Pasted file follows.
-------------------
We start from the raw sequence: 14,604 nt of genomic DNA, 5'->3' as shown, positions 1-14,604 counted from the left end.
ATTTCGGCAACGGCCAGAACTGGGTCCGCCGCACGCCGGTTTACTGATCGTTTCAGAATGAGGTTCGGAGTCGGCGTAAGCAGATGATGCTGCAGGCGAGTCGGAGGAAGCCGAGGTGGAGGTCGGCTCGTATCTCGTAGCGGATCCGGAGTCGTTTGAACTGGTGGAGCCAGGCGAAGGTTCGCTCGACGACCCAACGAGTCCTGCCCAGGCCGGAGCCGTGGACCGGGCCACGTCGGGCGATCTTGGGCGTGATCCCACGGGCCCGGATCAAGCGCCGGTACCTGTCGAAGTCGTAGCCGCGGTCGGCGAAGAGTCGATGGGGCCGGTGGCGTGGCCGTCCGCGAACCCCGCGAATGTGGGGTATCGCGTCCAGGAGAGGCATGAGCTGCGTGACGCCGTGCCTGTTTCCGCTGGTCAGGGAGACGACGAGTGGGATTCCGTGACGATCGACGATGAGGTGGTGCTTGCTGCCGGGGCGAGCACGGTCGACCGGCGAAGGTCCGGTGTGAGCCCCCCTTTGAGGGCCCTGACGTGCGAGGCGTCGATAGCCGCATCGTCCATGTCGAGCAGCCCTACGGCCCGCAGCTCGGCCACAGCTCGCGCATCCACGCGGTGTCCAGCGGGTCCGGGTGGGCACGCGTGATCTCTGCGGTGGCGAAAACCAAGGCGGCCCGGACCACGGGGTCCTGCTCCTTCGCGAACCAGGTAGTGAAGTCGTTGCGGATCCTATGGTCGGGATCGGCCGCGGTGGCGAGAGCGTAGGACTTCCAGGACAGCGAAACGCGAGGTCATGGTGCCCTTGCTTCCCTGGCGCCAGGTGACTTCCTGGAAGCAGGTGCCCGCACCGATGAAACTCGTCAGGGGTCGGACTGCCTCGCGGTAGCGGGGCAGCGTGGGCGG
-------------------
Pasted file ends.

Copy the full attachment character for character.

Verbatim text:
We start from the raw sequence: 14,604 nt of genomic DNA, 5'->3' as shown, positions 1-14,604 counted from the left end.
ATTTCGGCAACGGCCAGAACTGGGTCCGCCGCACGCCGGTTTACTGATCGTTTCAGAATGAGGTTCGGAGTCGGCGTAAGCAGATGATGCTGCAGGCGAGTCGGAGGAAGCCGAGGTGGAGGTCGGCTCGTATCTCGTAGCGGATCCGGAGTCGTTTGAACTGGTGGAGCCAGGCGAAGGTTCGCTCGACGACCCAACGAGTCCTGCCCAGGCCGGAGCCGTGGACCGGGCCACGTCGGGCGATCTTGGGCGTGATCCCACGGGCCCGGATCAAGCGCCGGTACCTGTCGAAGTCGTAGCCGCGGTCGGCGAAGAGTCGATGGGGCCGGTGGCGTGGCCGTCCGCGAACCCCGCGAATGTGGGGTATCGCGTCCAGGAGAGGCATGAGCTGCGTGACGCCGTGCCTGTTTCCGCTGGTCAGGGAGACGACGAGTGGGATTCCGTGACGATCGACGATGAGGTGGTGCTTGCTGCCGGGGCGAGCACGGTCGACCGGCGAAGGTCCGGTGTGAGCCCCCCTTTGAGGGCCCTGACGTGCGAGGCGTCGATAGCCGCATCGTCCATGTCGAGCAGCCCTACGGCCCGCAGCTCGGCCACAGCTCGCGCATCCACGCGGTGTCCAGCGGGTCCGGGTGGGCACGCGTGATCTCTGCGGTGGCGAAAACCAAGGCGGCCCGGACCACGGGGTCCTGCTCCTTCGCGAACCAGGTAGTGAAGTCGTTGCGGATCCTATGGTCGGGATCGGCCGCGGTGGCGAGAGCGTAGGACTTCCAGGACAGCGAAACGCGAGGTCATGGTGCCCTTGCTTCCCTGGCGCCAGGTGACTTCCTGGAAGCAGGTGCCCGCACCGATGAAACTCGTCAGGGGTCGGACTGCCTCGCGGTAGCGGGGCAGCGTGGGCGG